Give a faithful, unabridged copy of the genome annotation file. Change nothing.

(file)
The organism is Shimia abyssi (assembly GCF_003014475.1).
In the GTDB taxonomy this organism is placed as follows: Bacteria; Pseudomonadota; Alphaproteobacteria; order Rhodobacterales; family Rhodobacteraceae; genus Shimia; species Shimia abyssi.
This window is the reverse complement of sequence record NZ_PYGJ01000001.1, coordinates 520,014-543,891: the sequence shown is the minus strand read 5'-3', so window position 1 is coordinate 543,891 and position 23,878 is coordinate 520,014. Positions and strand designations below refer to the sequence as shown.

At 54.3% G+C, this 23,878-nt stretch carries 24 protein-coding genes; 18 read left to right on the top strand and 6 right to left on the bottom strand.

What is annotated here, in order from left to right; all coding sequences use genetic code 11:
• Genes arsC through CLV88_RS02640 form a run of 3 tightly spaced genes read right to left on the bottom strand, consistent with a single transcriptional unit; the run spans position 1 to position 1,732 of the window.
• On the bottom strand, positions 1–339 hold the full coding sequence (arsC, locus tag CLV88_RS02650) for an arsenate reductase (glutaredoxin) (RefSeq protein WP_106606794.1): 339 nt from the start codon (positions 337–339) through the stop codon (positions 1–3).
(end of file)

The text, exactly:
The organism is Shimia abyssi (assembly GCF_003014475.1).
In the GTDB taxonomy this organism is placed as follows: Bacteria; Pseudomonadota; Alphaproteobacteria; order Rhodobacterales; family Rhodobacteraceae; genus Shimia; species Shimia abyssi.
This window is the reverse complement of sequence record NZ_PYGJ01000001.1, coordinates 520,014-543,891: the sequence shown is the minus strand read 5'-3', so window position 1 is coordinate 543,891 and position 23,878 is coordinate 520,014. Positions and strand designations below refer to the sequence as shown.

At 54.3% G+C, this 23,878-nt stretch carries 24 protein-coding genes; 18 read left to right on the top strand and 6 right to left on the bottom strand.

What is annotated here, in order from left to right; all coding sequences use genetic code 11:
• Genes arsC through CLV88_RS02640 form a run of 3 tightly spaced genes read right to left on the bottom strand, consistent with a single transcriptional unit; the run spans position 1 to position 1,732 of the window.
• On the bottom strand, positions 1–339 hold the full coding sequence (arsC, locus tag CLV88_RS02650) for an arsenate reductase (glutaredoxin) (RefSeq protein WP_106606794.1): 339 nt from the start codon (positions 337–339) through the stop codon (positions 1–3).